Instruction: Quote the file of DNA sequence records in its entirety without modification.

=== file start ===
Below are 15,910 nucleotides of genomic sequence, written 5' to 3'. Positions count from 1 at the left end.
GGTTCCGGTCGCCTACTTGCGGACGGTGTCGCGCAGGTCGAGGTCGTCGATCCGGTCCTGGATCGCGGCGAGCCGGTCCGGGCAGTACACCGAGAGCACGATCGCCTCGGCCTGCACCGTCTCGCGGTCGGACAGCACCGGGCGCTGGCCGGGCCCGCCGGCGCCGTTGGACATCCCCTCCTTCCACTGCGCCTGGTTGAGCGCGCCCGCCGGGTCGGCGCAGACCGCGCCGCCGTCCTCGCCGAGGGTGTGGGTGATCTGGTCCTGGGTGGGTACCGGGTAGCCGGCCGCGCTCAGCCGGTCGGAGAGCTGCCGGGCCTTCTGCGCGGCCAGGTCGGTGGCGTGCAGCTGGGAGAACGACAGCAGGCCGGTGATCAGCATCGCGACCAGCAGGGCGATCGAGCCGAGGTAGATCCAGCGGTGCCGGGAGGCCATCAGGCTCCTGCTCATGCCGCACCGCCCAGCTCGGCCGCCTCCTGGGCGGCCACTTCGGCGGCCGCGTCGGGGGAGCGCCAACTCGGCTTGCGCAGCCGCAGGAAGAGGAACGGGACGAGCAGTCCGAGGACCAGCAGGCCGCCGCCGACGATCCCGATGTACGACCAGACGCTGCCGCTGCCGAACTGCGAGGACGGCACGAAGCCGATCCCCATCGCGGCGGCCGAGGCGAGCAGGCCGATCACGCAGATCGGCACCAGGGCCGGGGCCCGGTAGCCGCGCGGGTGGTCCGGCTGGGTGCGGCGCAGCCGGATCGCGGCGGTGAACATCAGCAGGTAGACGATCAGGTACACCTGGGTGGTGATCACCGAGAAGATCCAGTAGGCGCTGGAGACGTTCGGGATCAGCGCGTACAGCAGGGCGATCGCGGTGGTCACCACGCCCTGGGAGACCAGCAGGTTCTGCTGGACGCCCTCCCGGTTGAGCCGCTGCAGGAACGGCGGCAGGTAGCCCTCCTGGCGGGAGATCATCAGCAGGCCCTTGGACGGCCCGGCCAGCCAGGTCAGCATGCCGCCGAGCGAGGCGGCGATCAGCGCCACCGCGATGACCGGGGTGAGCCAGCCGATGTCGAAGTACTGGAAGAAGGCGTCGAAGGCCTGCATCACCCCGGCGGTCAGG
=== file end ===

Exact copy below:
Below are 15,910 nucleotides of genomic sequence, written 5' to 3'. Positions count from 1 at the left end.
GGTTCCGGTCGCCTACTTGCGGACGGTGTCGCGCAGGTCGAGGTCGTCGATCCGGTCCTGGATCGCGGCGAGCCGGTCCGGGCAGTACACCGAGAGCACGATCGCCTCGGCCTGCACCGTCTCGCGGTCGGACAGCACCGGGCGCTGGCCGGGCCCGCCGGCGCCGTTGGACATCCCCTCCTTCCACTGCGCCTGGTTGAGCGCGCCCGCCGGGTCGGCGCAGACCGCGCCGCCGTCCTCGCCGAGGGTGTGGGTGATCTGGTCCTGGGTGGGTACCGGGTAGCCGGCCGCGCTCAGCCGGTCGGAGAGCTGCCGGGCCTTCTGCGCGGCCAGGTCGGTGGCGTGCAGCTGGGAGAACGACAGCAGGCCGGTGATCAGCATCGCGACCAGCAGGGCGATCGAGCCGAGGTAGATCCAGCGGTGCCGGGAGGCCATCAGGCTCCTGCTCATGCCGCACCGCCCAGCTCGGCCGCCTCCTGGGCGGCCACTTCGGCGGCCGCGTCGGGGGAGCGCCAACTCGGCTTGCGCAGCCGCAGGAAGAGGAACGGGACGAGCAGTCCGAGGACCAGCAGGCCGCCGCCGACGATCCCGATGTACGACCAGACGCTGCCGCTGCCGAACTGCGAGGACGGCACGAAGCCGATCCCCATCGCGGCGGCCGAGGCGAGCAGGCCGATCACGCAGATCGGCACCAGGGCCGGGGCCCGGTAGCCGCGCGGGTGGTCCGGCTGGGTGCGGCGCAGCCGGATCGCGGCGGTGAACATCAGCAGGTAGACGATCAGGTACACCTGGGTGGTGATCACCGAGAAGATCCAGTAGGCGCTGGAGACGTTCGGGATCAGCGCGTACAGCAGGGCGATCGCGGTGGTCACCACGCCCTGGGAGACCAGCAGGTTCTGCTGGACGCCCTCCCGGTTGAGCCGCTGCAGGAACGGCGGCAGGTAGCCCTCCTGGCGGGAGATCATCAGCAGGCCCTTGGACGGCCCGGCCAGCCAGGTCAGCATGCCGCCGAGCGAGGCGGCGATCAGCGCCACCGCGATGACCGGGGTGAGCCAGCCGATGTCGAAGTACTGGAAGAAGGCGTCGAAGGCCTGCATCACCCCGGCGGTCAGG